Affinity and Beyond – Episode 12

Brianna had always been fascinated by inventions. Virtually every day she would be curious about how some product came about. Responding to her work with Henry Jacobs, she became even more fascinated with the origins of the inventor’s talent. It was the anniversary of 9/11 and she became fascinated with face masks used in hazardous environments. That’s when she discovered Garrett Morgan.

Garrett Morgan was born in an African American community in 1877. Both of his parents were freed slaves. Garrett completed schooling up through the sixth grade but had to go to work when he was 14.

Garrett had an exceptional talent in understanding how things work. Early on he started inventing things. He received his first patent when he was 35. His initial innovations focused on sewing machines since he had done a lot of repairs on them. One of his inventions was a liquid used on sewing needles to prevent burning of fabric. By accident, he discovered that the liquid could also straighten hair. He created a hair             products company to employ this and other inventions with a focus on African American hair styles. The incredible success of this company allowed Garrett to pursue other inventions.

Perhaps the most impactful product that Garrett invented was a hood that firefighters could wear when they needed to enter a smoke-filled area. Firefighters faced the risk of smoke related deaths or brain injuries. The device that Garrett developed was far superior to anything in existence at the time. Despite the superiority of Garrett’s invention, he still faced resistance from fire departments because the device was invented by an African American. Garrett had to hire a white actor to become the spokesman for his company.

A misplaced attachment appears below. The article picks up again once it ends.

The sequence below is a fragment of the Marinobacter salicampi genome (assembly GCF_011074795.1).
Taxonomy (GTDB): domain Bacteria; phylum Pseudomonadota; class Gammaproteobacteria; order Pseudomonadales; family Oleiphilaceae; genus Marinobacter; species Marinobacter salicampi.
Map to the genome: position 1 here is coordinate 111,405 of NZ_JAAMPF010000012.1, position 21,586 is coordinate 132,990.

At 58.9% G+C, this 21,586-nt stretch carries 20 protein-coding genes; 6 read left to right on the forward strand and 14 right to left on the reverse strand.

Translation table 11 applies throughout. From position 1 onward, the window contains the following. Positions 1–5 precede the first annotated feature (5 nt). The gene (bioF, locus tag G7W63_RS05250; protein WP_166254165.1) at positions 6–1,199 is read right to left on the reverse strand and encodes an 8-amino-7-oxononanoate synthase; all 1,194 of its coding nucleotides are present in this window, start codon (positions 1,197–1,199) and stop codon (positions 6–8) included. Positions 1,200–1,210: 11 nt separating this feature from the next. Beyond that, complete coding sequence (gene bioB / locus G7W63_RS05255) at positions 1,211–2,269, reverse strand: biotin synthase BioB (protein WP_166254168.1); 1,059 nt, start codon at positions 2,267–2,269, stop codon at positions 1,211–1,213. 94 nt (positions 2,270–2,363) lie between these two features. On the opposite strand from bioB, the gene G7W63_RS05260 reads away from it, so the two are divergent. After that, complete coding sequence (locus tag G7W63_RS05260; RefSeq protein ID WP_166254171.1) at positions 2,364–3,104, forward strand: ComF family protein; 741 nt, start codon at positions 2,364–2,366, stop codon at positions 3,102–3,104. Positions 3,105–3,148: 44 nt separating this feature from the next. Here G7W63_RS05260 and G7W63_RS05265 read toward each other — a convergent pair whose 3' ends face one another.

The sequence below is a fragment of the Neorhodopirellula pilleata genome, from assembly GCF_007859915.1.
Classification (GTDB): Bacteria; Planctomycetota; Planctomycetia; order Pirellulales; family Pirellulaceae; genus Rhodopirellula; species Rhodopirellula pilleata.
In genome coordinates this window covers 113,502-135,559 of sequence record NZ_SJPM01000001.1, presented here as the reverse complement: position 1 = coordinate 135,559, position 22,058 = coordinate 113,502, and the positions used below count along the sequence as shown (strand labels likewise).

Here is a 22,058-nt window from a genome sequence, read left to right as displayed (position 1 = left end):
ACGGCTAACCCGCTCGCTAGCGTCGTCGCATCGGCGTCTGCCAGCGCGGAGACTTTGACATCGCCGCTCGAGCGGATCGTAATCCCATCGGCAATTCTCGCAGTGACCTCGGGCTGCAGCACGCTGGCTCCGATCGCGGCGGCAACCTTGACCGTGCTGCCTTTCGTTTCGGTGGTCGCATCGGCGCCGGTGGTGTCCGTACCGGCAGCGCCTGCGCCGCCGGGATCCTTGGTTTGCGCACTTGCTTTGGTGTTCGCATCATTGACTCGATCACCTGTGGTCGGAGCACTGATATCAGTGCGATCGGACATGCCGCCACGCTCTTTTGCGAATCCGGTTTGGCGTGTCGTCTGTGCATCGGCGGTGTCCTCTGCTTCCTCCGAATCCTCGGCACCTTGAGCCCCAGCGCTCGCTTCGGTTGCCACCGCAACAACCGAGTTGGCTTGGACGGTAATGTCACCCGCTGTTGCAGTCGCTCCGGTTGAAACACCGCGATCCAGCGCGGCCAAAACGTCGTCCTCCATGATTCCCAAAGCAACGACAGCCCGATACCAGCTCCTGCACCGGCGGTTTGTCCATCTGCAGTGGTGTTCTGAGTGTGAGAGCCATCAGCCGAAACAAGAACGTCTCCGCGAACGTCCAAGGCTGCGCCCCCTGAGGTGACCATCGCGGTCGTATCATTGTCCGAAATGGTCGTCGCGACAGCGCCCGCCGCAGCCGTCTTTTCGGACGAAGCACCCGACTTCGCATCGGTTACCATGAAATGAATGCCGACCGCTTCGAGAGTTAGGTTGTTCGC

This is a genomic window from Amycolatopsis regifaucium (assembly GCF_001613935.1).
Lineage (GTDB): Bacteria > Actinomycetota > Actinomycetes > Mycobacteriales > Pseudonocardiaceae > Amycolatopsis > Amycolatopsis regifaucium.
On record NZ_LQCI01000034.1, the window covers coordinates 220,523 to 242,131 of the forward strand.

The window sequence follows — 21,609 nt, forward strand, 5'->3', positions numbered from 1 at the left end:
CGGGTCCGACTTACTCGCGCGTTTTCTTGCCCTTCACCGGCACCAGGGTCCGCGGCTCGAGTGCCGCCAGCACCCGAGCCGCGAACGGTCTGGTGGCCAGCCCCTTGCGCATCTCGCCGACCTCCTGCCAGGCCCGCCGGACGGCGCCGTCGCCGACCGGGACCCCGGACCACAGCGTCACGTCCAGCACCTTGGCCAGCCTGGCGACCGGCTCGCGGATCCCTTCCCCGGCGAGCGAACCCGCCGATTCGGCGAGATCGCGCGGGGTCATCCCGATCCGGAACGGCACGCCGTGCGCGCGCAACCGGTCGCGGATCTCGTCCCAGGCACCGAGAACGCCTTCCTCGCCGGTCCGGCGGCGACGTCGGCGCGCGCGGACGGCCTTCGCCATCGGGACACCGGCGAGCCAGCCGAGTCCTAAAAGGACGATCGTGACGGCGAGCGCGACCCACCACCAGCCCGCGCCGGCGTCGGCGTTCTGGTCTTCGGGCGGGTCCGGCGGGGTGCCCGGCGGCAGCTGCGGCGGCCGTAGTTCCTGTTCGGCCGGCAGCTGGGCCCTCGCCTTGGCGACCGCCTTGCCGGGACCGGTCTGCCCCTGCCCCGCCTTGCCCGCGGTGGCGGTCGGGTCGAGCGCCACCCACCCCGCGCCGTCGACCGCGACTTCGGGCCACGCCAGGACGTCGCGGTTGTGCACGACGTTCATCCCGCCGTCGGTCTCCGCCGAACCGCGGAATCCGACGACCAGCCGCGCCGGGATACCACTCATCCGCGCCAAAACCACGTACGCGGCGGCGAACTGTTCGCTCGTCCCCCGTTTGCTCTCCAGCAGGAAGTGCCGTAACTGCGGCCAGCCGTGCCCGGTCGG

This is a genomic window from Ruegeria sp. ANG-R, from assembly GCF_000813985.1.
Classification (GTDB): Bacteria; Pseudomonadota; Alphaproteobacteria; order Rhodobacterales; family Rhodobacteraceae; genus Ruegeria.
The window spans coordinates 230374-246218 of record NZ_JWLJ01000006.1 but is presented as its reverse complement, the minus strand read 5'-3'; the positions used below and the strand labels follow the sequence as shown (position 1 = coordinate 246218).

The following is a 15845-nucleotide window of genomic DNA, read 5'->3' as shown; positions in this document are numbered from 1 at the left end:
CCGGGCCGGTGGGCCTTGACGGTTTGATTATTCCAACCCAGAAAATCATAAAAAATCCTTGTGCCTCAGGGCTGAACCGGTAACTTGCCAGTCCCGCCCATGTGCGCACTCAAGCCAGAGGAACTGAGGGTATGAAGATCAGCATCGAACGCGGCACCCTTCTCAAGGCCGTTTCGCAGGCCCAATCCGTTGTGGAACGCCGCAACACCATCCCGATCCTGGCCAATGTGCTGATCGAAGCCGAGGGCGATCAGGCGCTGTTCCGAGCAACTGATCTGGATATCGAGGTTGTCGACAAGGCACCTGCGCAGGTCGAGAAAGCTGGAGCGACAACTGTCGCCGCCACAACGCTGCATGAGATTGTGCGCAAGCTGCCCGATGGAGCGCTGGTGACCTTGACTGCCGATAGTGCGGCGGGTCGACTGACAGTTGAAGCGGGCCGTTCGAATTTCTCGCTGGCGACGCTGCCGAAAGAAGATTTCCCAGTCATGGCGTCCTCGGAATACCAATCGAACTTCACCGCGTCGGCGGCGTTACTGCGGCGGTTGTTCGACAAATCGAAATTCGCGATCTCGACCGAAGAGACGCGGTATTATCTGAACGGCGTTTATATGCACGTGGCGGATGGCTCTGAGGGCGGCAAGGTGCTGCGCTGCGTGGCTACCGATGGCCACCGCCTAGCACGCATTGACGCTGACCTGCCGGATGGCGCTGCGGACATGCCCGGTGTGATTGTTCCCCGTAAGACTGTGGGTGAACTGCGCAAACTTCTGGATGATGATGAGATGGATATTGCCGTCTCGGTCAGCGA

When the U.S. entered World War I, the Army would not accept the devices produced by Garrett’s company and chose instead a British device. The military did not believe that soldiers would use a mask invented by an African American. What led to its acceptance was an explosion in a tunnel under Lake Erie. Two rescue efforts had failed, and the rescuers died. Garrett was urged to help. He arrived at the scene in his pajamas and entered the tunnel using his hood. He emerged later carrying the trapped worker on his back. Despite his heroism in making four more trips into the tunnel, local newspapers and city officials ignored his efforts.      It took years for true story to come out.

Brianna couldn’t understand why a device that saves lives would be so hard to accept based entirely on the race of the inventor. She began to fully realize the impact of prejudice on the acceptance of one’s talent.

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“Often, the greater our ignorance about something, the greater our resistance to change.”
– Marc Bekoff (Biologist and behavioral ecologist)

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